The most natural way for full mech Terran players to stop the Immortal is via the Raven. Seeker Missile ignores the Immortal's Hardened Shields ability. The Immortal is also too slow and clunky to dodge Seeker Missile. Two Seeker Missiles will kill an Immortal, while one will completely drain its shields and deal some permanent damage. Just add 1 Raven for each enemy Immortal and you can do very well with Seeker Missile. Ravens also are great support against Terran air, another weakness of mech.

Handling Protoss Air Units as Mech

The biggest weakness of the Mech build is Protoss air. A few Void Rays can shred through Thors and Siege Tanks in no time at all while Hellbats and Hellions cannot fight back with air units. Void Rays can also outrange Widow Mines. Bio Terran players do not see Void Rays much since Marines are so strong versus them, but Mech players can expect to run into Void Rays quite frequently.

Vikings are a good way to deal with Void Rays, Tempests, and Carriers. The Viking is strong versus these units and can use the Thors for additional damage. Vikings are great versus Void Rays, especially with a little micro. The Viking is decent versus the Tempest and the Carrier, so a little support from the Raven may be necessary to help boost the effectiveness of your Vikings.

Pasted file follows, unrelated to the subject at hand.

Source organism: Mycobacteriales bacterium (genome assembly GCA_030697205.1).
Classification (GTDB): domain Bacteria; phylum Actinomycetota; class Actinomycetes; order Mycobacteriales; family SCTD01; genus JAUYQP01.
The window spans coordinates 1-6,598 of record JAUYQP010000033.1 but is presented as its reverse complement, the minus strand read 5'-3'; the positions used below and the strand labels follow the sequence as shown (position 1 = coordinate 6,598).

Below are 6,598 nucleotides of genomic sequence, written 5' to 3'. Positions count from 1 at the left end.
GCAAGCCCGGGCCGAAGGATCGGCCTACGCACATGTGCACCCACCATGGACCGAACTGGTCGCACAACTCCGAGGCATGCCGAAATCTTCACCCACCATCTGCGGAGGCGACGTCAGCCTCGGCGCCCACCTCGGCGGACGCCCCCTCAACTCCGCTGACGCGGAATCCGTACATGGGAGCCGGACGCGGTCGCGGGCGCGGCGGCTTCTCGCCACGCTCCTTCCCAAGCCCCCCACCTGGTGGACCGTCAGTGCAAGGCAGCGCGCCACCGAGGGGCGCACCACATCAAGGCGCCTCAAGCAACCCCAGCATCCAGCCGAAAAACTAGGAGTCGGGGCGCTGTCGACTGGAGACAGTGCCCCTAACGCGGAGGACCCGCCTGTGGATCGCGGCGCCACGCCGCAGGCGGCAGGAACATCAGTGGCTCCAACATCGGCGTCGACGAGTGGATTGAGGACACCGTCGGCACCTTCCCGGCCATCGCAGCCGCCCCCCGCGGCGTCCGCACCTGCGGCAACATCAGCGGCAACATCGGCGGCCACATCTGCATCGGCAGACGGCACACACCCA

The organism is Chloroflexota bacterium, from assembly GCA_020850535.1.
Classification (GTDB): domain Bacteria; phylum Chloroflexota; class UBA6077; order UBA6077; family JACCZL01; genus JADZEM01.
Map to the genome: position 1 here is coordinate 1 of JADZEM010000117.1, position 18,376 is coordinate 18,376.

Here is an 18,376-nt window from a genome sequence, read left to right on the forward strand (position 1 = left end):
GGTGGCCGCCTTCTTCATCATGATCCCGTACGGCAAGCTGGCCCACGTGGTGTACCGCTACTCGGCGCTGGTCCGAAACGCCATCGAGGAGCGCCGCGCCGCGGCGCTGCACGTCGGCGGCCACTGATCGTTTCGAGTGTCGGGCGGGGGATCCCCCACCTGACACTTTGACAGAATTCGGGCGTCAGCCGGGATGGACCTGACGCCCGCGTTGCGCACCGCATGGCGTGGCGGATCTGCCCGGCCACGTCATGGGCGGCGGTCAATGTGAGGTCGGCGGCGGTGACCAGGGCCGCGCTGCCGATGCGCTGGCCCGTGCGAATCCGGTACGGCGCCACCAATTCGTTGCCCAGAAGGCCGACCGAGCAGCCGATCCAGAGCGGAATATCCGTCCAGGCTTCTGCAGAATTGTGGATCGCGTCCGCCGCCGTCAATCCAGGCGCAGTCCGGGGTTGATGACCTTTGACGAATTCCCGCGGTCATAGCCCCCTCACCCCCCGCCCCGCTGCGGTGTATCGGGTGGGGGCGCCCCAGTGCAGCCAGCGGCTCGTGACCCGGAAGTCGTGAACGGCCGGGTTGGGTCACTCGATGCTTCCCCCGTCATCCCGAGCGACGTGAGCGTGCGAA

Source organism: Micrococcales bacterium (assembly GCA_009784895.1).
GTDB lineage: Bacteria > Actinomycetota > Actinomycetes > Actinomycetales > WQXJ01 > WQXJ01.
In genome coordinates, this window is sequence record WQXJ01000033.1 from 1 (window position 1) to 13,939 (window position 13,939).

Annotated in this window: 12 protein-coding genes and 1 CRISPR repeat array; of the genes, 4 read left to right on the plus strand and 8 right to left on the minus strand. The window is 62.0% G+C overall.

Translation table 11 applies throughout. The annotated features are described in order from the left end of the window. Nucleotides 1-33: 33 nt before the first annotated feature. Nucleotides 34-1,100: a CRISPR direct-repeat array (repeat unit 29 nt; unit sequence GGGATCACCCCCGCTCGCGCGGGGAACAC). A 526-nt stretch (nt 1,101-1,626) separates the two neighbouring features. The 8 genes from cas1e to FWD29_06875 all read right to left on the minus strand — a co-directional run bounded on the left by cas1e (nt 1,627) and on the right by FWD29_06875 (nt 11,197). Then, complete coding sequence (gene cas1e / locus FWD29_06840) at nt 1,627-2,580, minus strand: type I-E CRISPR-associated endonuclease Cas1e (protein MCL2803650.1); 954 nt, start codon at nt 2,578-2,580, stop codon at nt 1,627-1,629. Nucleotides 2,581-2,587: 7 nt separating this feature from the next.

The Raven's Point Defense Drone completely negates the Tempest and can do so for a very long period of time. The PDD absorbs Tempest attacks for just 10 energy and the Tempest attacks very slow, making a single Raven capable of killing a Tempest with 1 PDD and 1 Auto Turret. The Tempest is strong versus all Terran units, so using PDD to counter Tempests is something all Terran players should be comfortable using.

Seeker Missile is actually a decent skill to use versus Carriers, especially if you have multiple Ravens. Carriers tend to clump up and are way too slow to escape from Seeker Missile once targeted. If you have 3 Ravens and use Seeker Missile 3x on 3 nearby Carriers, the splash damage can really weaken the Protoss fleet, allowing your Vikings and Thors to clean up the remaining Carriers with ease.

Note that the PDD is weak against the Void Ray. PDD does not absorb Void Ray attacks and only has 50 health, so Void Rays can easily take down PDDs if the Void Rays focus fire the PDDs. Vikings are a first priority add-on against Void Rays for full mech players. Auto Turrets and Seeker Missiles are a good use of Raven energy should you run into Void Rays.

SkyTerran vs Protoss in the Late Game

If your game of Starcraft 2 progresses into the late game and you get a lot of resources in TvP, you may want to consider transitioning into SkyTerran. Using mass air as Terran is an excellent strategy. However, SkyTerran is not something you simply "start out" with using. It costs way too much money and takes too much time to build Battlecruisers, Ravens, and Vikings for players to get it until the very late game.